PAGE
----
1.2 A Retailer's Role in a Distribution Channel
A retailer is a business that sells products and/or services to consumers for their personal or family use. Retailers are the final business in a distribution channel that links manufacturers to consumers. A distribution channel is a set of firms that facilitate the movement of products from the point of production to the point of sale to the ultimate consumer. Exhibit 1-1 shows the retailer's position within a distribution channel.
Manufacturers typically make products and sell them to retailers or wholesalers. When manufacturers like Ralph Lauren and Dell sell directly to consumers, they are performing both production and retailing business activities. Wholesalers buy products from manufacturers and resell these products to retailers, and retailers resell products to consumers. Wholesalers and retailers may perform many of the same functions, but wholesalers satisfy retailers' needs, whereas retailers direct their efforts to satisfying the needs of ultimate consumers. Some retail chains, like Home Depot and Office Depot, function as both retailers and wholesalers. They're performing retailing activities when they sell to consumers and wholesaling activities when they sell to other businesses, like building contractors or small business owners.
In some distribution channels, the manufacturing, wholesaling, and retailing activities are performed by independent firms, but most distribution channels have some vertical integration. Vertical integration means that a firm performs more than one set of activities in the channel, such as investments by retailers in wholesaling or manufacturing. Backward integration arises when a retailer performs some distribution and manufacturing activities, such as operating ware houses or designing private label merchandise. Forward integration is when a manufacturer undertakes retailing activities, such as Ralph Lauren operating its own retail stores.
For example, most large retailers €" such as Safeway, Wal-Mart, and Lowe's €" engage in both wholesaling and retailing activities. They buy directly from manufacturers, have merchandise shipped to their ware-houses for storage, and then distribute the merchandise to their stores. Other retailers, such as The Gap and Victoria's Secret, are even more vertically integrated. They design the merchandise they sell and then contract with manufacturers to produce it exclusively for them.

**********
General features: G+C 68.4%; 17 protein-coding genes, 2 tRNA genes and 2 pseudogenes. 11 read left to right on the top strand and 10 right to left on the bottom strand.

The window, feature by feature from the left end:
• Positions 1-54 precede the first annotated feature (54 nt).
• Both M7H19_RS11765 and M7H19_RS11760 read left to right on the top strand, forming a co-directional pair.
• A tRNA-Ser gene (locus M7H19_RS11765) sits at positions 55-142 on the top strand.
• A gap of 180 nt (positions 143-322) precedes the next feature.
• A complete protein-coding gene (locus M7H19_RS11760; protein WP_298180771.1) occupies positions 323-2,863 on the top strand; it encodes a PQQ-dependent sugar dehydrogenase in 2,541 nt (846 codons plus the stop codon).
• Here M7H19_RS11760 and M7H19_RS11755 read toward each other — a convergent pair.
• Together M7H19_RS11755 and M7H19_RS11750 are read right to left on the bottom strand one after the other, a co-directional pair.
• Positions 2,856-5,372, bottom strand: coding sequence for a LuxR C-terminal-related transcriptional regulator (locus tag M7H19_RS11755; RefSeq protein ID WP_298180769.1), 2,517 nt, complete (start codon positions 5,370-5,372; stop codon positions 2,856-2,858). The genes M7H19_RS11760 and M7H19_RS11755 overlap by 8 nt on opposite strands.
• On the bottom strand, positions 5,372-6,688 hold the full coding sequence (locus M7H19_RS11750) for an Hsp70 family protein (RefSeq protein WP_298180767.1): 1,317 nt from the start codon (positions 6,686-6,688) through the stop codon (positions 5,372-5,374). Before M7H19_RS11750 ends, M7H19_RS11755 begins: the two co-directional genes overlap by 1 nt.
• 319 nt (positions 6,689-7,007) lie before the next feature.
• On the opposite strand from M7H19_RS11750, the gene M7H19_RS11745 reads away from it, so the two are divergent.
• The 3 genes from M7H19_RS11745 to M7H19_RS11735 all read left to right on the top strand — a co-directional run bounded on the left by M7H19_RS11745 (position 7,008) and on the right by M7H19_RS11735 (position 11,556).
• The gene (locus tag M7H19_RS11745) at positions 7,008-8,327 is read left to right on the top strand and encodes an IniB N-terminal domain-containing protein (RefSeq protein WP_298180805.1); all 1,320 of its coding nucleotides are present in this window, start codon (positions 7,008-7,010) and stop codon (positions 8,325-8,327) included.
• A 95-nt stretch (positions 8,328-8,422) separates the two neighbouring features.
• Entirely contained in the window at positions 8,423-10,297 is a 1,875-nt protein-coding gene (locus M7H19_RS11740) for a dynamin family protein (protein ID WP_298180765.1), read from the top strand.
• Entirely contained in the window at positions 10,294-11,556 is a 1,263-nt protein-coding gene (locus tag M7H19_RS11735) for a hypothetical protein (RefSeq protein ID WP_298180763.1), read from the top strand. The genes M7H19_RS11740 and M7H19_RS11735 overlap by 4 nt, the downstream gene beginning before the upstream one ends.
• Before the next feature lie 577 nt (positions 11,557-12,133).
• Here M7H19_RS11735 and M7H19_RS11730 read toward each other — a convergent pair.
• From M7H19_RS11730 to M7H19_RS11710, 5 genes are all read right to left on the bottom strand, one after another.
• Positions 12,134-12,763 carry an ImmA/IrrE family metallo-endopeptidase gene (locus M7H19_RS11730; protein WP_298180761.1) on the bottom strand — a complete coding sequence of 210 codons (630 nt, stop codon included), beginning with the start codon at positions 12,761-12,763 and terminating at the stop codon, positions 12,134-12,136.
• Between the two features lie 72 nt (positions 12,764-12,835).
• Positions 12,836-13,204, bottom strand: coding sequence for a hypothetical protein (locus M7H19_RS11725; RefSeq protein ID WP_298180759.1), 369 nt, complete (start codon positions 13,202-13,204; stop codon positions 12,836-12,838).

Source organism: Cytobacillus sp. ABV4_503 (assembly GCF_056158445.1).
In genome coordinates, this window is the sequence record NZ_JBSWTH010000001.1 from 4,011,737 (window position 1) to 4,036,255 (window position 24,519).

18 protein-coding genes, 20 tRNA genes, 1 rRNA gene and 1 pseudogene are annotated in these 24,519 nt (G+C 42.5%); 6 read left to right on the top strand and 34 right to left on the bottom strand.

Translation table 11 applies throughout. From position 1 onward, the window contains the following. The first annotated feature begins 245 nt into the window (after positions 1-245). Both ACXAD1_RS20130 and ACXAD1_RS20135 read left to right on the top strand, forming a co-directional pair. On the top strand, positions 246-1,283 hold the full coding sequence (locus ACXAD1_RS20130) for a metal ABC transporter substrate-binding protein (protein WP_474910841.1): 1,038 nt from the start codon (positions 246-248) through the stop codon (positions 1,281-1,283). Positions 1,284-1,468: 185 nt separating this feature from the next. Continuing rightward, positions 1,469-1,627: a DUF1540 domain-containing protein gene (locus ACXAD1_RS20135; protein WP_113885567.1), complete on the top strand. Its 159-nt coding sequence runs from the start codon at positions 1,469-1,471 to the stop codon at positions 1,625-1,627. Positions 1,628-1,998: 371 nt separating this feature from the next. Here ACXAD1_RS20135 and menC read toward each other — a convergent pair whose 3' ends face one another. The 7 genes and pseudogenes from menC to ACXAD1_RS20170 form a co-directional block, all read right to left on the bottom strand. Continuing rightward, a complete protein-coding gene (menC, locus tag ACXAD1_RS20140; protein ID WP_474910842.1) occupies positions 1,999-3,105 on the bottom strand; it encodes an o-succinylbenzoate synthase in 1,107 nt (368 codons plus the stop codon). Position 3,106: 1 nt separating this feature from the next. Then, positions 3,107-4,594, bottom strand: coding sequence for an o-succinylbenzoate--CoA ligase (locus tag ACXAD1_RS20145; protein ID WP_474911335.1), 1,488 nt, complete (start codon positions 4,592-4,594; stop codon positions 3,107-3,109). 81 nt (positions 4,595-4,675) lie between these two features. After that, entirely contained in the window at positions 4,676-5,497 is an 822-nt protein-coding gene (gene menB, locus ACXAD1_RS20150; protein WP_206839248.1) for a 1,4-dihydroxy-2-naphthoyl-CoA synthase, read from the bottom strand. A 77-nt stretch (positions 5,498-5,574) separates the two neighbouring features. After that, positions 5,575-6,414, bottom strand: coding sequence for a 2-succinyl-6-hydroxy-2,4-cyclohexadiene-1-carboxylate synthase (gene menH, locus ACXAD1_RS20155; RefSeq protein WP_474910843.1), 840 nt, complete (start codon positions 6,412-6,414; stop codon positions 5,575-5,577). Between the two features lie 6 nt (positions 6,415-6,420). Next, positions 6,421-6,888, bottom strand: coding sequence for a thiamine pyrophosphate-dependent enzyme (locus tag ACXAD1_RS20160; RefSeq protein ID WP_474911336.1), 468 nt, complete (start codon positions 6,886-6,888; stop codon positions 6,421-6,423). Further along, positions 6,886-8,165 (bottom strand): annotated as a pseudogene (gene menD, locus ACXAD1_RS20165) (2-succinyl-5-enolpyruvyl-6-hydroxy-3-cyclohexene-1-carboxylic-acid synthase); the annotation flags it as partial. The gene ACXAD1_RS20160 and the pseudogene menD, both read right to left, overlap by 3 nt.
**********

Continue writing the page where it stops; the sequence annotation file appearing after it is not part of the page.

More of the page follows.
1.3 Functions Performed by Retailers
Why are retailers needed? Wouldn't it be easier and cheaper to buy directly from companies that manufacture the products? The answer is generally no. Although there are situations in which it is easier and cheaper to buy directly from manufacturers, such as at a local farmer's market or from Dell Computer, retailers provide important functions that increase the value of the products and services they sell to consumers and facilitate the distribution of those products and services for those who produce them. These value-creating functions are
€ Providing an assortment of products and services
€ Breaking bulk
€ Holding inventory
€ Providing services
1.3.1 Providing Assortments
Supermarkets typically carry 20,000 to 30,000 different items made by over 500 companies. Offering an assortment enables their customers to choose from a wide selection of brands, designs, sizes, colors, and prices at one location. Manufacturers specialize in producing specific types of products. For example, Campbell's makes soup, Kraft makes dairy products, Kellogg makes breakfast cereals, and McCormick makes spices. If each of these manufacturers had its own stores that only sold its own products, consumers would have to go to many different stores to buy the groceries needed to prepare a single meal.
All retailers offer assortments of products, but they specialize in the assortments they offer. Supermarkets provide assortments of food, health and beauty care, and household products, while Abercrombie and Fitch provides assortments of clothing and accessories. Most consumers are well aware of the product assortments retailers' offer; even small children tend to know where to buy different types of products. But new types of retailers offering unique assortments appear each year, such as Play It Again Sports (used sporting goods